- Epic Fail: Pretty much all the combat in Week 17. Especially Bregor who manages to roll a 1 on his attack roll 3 times in a row, destroying his priceless magical bow in the process. The odds of that fail occurring were 1 in 8000.
- Exactly What It Says on the Tin: "What is apple juice?" ... "It's juice... of an apple."
- Evil Is Easy: The group gets several boons early on due to very shady or outright immoral behavior.
- Fatal Flaw: The party has a serious lack of subtlety and planning. Instead they usually charge into every situation blind and try to use brute force. Later on as their enemies get deadlier the group starts to be a bit more cautious.
- Final Death: Unlike most D&D settings, resurrection is extremely Rare in Solem. Usually when people are dead they stay that way. Thus far the party has suffered the loss of 3 party members: Tudagub, Banon, and Bregor.
- Genre Blindness: The whole party, at first. The players have not role played very much before, Gen has never role played before. Becomes very apparent on their first mission where They kill some goblins guarding a cave, then decide to camp for the night less than 200 yards away and without setting a watch. It goes about as well as you'd think. They do get better, though.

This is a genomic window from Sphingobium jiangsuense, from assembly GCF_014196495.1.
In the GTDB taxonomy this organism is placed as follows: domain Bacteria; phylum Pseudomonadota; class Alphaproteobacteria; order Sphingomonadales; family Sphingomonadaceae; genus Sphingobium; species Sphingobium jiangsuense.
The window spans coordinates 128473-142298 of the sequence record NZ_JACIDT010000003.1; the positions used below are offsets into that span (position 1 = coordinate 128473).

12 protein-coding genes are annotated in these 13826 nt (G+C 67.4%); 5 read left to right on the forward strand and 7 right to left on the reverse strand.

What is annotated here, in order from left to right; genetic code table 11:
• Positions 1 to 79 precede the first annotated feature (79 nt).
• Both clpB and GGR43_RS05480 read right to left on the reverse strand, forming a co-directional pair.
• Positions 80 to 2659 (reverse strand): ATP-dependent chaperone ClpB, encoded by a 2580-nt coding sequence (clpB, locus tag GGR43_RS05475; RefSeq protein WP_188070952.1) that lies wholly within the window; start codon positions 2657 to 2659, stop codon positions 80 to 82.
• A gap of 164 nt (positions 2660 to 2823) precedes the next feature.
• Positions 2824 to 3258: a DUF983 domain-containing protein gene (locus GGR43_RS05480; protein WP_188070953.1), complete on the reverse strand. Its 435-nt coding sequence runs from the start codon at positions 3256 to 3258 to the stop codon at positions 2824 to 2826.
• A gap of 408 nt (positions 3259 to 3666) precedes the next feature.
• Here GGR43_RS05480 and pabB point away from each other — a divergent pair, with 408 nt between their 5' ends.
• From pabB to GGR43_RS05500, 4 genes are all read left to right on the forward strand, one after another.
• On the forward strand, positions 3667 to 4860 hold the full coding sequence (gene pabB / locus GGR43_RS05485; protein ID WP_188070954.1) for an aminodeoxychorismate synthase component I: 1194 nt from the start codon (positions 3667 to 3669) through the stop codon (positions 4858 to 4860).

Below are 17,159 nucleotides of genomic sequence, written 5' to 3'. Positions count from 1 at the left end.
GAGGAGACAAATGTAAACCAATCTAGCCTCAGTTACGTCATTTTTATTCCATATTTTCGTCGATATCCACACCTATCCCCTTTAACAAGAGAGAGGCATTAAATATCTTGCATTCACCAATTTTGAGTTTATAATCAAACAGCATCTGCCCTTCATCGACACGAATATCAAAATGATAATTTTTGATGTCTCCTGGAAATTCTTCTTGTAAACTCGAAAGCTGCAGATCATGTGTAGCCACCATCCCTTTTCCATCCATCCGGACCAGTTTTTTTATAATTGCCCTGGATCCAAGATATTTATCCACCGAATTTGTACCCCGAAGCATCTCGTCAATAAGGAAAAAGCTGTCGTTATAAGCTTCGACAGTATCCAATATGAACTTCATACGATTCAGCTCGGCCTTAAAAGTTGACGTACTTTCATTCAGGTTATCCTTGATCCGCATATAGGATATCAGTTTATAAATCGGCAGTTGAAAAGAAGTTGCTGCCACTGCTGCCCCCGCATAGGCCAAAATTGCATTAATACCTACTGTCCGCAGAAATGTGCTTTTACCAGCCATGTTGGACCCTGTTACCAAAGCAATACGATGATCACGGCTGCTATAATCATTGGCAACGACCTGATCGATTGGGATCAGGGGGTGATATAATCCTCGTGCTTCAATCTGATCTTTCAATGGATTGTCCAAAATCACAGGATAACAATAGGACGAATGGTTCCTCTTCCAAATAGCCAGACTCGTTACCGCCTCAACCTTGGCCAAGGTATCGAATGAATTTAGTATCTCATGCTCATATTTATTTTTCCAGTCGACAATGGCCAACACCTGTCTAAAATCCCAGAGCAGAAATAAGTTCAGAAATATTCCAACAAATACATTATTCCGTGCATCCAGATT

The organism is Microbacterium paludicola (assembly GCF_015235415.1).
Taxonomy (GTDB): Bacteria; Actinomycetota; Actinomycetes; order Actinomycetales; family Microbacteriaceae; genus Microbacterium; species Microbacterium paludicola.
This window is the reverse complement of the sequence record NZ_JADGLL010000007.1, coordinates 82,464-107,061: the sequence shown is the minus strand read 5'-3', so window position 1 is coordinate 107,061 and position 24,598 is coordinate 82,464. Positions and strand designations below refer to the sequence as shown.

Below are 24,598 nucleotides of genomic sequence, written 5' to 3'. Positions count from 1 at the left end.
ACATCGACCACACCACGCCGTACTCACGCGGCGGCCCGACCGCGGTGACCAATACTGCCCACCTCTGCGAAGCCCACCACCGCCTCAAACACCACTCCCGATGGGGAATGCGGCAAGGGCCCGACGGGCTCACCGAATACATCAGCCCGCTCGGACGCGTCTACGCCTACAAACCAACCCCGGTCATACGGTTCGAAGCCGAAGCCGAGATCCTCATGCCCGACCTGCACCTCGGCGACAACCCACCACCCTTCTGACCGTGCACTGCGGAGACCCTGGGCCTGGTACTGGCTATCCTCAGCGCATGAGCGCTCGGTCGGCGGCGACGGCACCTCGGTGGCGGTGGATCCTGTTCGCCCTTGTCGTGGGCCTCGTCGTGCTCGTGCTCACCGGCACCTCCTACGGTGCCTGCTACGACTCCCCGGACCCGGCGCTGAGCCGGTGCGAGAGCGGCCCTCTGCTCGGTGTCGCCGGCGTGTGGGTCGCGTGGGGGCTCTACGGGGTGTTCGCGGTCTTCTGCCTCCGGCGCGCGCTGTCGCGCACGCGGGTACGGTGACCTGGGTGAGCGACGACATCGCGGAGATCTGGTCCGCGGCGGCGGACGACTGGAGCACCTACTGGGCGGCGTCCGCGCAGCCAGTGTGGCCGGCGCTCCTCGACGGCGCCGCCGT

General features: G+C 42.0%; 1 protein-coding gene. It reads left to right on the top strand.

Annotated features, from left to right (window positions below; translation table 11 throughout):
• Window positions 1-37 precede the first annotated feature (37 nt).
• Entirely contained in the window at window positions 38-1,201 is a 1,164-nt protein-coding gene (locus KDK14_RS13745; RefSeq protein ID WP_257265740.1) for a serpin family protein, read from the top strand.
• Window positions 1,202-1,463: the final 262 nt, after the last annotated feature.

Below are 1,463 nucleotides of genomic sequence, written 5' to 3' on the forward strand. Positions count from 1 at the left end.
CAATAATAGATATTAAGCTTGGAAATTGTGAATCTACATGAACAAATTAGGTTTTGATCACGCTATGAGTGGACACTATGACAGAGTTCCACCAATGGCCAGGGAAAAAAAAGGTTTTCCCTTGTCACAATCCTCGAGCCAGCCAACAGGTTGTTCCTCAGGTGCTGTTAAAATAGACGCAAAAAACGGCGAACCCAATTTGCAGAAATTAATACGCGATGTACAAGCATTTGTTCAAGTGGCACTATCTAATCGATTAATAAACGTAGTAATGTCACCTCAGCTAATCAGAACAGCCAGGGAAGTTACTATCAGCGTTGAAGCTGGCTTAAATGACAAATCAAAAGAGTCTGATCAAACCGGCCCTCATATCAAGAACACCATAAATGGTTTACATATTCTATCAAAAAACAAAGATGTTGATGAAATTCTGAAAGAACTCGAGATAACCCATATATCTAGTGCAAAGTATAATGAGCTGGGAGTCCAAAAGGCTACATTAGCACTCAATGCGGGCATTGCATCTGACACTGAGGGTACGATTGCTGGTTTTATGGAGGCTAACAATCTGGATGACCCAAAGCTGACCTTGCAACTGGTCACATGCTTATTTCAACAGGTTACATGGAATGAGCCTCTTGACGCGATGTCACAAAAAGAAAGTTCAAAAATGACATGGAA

- Glass Cannon: Banon, which makes sense given his Squishy Wizard status.
- Groin Attack: Vincent performs a particularly cringe worthy one on a frozen Orge in retaliation for his actions against the women of a village.
- Healing Potion: Being D%D these exist in the world, and have come in handy for the group several times.
- Insane Troll Logic: Vincent in particular is the master of this. Amazingly enough it usually works.
- Karma Houdini: Abigael is the one who kills the alchemist but Tudagub and Vincent are the ones who deal with the fallout the most.